Caesars Superdome, formally known as Mercedes-Benz Superdome, has been home to the New Orleans Saints since 1975. The superdome is located in the business district of New Orleans, Louisiana.

The Superdome has become a marquee stadium around sports. It has become notorious for hosting many major sporting events. It has hosted seven Super Bowls, as well as what will be it’s eighth time hosting when the Super Bowl returns in 2025.

Another major event hosted at the Caesars Superdome is for the College Football Playoffs. Every year on New Years Day, what is called the Sugar Bowl, has been hosted in New Orleans since they opened in 1975.

The seating capacity for the stadium is 73,208, expandable to 76,468, with a turf playing surface.

4. Highmark Stadium (1973) – Buffalo Bills

Highmark Stadium has been home to the Buffalo Bills since 1973, located in Orchard Park, New York. You can find this stadium in the South of Buffalo’s metropolitan area.

The stadium has gone through a number of name changes since opening, but before Highmark Stadium it was known as New Era Field from 2016 to 2019.

The seating capacity of Highmark Stadium is 71,608, equipped with a turf playing surface.

3. Arrowhead Stadium (1972) – Kansas City Chiefs

Arrowhead Stadium has been home to the Kansas City Chiefs since 1972, located in Kansas City, Missouri.

Technically, the name of the stadium due to a rights deal in 2021, is GEHA Field at Arrowhead Stadium. Everyone refers to it however as Arrowhead.

Along with Bank Of America Stadium in Carolina, the seat colors being a vibrant red make Arrowhead a unique experience.

Arrowhead has a seating capacity of 76,416, making it the 27th largest stadium in the United States. On top of that, the six largest stadium capacity wise in the NFL.

2. Lambeau Field (1957) – Green Bay Packers

Lambeau Field is an iconic outdoor athletic stadium located in Green Bay, Wisconsin. The Green Bay Packers have played at Lambeau Field since 1957.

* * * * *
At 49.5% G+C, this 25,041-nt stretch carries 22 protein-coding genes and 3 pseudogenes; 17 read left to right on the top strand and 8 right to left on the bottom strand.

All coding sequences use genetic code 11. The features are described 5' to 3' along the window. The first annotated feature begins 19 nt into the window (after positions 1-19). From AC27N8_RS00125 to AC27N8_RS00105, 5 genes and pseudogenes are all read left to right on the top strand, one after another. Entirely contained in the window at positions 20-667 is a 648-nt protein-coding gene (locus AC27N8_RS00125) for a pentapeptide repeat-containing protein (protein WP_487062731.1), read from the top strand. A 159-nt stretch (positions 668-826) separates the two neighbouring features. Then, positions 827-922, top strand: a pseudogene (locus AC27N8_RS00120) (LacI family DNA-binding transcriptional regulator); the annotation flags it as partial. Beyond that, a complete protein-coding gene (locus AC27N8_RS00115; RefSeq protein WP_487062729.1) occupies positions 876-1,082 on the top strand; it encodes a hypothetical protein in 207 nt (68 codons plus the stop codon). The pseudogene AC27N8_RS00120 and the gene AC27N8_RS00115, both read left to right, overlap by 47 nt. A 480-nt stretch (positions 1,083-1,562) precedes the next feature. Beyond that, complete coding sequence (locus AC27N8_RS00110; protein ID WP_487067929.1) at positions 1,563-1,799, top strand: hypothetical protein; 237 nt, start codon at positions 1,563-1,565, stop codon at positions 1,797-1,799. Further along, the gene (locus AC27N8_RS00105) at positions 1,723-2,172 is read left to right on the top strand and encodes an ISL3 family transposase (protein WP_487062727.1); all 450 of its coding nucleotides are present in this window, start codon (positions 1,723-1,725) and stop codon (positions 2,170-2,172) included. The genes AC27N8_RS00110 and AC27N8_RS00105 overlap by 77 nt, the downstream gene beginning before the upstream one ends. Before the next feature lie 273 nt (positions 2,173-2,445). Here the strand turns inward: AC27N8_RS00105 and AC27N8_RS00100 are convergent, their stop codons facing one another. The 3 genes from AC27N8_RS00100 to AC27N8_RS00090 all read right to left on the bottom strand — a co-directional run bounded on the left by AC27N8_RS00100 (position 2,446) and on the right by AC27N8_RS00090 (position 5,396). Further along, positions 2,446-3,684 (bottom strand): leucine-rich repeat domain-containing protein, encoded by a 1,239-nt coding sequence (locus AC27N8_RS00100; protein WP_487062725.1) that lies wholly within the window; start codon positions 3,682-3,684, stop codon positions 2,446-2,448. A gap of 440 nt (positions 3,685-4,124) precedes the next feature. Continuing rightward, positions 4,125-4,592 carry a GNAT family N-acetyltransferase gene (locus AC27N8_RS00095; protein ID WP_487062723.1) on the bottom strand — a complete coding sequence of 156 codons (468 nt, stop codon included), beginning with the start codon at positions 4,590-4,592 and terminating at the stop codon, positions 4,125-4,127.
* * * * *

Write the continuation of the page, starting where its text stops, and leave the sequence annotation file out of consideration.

With a capacity of 81,441, Lambeau Field is the fifth largest stadium in the NFL with standing room. For normal capacity, Lambeau Field is the third largest.

Lambeau Field is pure natural grass, and offers the most unique in-person football experience throughout the NFL. The consistent bowl shape of the stands is like nothing else in the league.

1. Soldier Field (1924) – Chicago Bears

Soldier Field is home to the Chicago Bears located in the South side of Chicago, Illinois.

The Chicago Bears have played at Soldier Field since 1971. Opening in 1924, Soldier Field went under much needed renovations in 2003.

The seating capacity is only 61,500, making it the smallest NFL stadium in the league.

Soldier Field originally used turf as a playing surface, but changed to natural grass for the 2022 season.

The NFL is an expanding league, constantly growing with every season. As the game continues to grow, you will see higher quality NFL stadiums across the United States. What we think of when we hear NFL stadiums will drastically change throughout the coming years.

While innovation and technology are needed to grow the sport, it’s nice to look back at what got us to where we are now.